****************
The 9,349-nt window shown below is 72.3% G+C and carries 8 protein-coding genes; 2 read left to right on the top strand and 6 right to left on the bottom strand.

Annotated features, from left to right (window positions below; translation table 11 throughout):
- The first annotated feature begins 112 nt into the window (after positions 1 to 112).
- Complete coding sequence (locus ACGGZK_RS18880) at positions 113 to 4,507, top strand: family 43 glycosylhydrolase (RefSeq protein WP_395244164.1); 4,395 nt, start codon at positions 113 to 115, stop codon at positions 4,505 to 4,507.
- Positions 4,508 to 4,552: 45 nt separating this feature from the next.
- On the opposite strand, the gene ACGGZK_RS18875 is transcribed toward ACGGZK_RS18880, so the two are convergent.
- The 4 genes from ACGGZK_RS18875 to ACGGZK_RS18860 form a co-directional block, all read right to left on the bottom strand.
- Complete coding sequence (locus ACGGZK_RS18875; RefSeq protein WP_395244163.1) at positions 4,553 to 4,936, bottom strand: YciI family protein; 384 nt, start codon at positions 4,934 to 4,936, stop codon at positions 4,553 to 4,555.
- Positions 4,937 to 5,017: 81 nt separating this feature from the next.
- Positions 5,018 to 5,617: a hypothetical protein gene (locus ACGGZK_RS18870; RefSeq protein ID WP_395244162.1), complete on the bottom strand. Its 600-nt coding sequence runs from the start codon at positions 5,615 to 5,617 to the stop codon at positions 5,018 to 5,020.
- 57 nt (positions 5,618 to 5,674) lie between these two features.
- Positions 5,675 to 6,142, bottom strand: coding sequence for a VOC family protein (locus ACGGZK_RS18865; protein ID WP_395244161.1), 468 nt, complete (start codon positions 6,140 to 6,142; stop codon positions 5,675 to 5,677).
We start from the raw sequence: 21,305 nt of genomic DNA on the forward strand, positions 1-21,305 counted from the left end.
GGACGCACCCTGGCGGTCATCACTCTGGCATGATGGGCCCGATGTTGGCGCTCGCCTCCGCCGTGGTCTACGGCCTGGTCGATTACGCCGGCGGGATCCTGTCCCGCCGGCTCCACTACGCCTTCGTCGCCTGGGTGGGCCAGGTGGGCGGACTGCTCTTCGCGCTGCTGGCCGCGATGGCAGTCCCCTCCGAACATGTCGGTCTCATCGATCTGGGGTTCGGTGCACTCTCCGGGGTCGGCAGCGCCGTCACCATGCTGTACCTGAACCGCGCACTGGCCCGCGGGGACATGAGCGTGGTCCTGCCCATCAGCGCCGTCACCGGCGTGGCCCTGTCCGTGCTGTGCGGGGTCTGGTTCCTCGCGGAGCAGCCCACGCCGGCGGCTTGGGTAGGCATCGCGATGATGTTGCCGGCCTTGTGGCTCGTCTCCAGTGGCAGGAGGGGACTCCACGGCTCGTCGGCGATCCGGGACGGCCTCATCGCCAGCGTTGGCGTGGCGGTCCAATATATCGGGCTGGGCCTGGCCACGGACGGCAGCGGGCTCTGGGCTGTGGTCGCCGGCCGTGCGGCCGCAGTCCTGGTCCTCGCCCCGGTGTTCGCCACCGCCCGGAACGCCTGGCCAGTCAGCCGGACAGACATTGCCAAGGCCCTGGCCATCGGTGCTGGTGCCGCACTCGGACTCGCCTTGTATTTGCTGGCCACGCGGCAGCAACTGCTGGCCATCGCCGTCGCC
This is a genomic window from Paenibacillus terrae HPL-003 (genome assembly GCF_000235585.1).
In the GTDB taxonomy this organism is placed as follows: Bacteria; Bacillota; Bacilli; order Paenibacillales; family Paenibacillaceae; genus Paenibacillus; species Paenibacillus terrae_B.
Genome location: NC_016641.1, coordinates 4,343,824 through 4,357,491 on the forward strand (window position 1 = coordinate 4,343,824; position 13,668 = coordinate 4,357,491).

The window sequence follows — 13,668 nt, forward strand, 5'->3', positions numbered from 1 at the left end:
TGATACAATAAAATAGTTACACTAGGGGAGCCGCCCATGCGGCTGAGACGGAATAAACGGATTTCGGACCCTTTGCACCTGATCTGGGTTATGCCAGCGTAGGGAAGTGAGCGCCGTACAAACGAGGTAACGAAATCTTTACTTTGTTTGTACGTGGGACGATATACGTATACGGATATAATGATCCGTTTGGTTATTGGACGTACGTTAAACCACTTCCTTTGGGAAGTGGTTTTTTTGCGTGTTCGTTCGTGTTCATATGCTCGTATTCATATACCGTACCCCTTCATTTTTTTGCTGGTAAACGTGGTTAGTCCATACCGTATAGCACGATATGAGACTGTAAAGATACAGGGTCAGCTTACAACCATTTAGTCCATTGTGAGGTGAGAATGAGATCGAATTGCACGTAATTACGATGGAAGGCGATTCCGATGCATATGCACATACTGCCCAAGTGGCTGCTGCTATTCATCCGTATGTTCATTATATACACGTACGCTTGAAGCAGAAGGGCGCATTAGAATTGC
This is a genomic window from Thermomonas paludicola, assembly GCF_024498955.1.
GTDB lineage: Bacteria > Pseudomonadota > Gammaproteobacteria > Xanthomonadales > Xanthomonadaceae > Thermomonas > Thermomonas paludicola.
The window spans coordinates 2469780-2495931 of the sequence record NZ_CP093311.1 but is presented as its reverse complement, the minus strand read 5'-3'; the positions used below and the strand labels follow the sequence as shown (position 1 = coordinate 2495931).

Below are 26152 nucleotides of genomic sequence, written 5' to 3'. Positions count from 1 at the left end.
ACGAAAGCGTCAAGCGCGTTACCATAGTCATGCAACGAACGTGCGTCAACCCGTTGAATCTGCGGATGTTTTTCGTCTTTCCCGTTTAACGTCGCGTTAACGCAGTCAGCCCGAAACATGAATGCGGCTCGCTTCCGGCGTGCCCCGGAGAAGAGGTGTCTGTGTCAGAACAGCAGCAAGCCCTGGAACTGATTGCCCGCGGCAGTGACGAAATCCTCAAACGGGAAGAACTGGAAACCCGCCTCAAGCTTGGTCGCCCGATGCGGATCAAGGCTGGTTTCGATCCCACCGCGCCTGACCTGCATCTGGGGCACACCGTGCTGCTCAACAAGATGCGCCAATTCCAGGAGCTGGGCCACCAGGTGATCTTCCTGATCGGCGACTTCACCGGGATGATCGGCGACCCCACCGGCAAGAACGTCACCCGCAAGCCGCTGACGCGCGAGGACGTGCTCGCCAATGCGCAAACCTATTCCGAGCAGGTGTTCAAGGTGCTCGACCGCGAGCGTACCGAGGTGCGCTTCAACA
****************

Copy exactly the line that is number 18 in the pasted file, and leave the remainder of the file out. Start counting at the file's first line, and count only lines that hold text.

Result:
The window sequence follows — 13,668 nt, forward strand, 5'->3', positions numbered from 1 at the left end: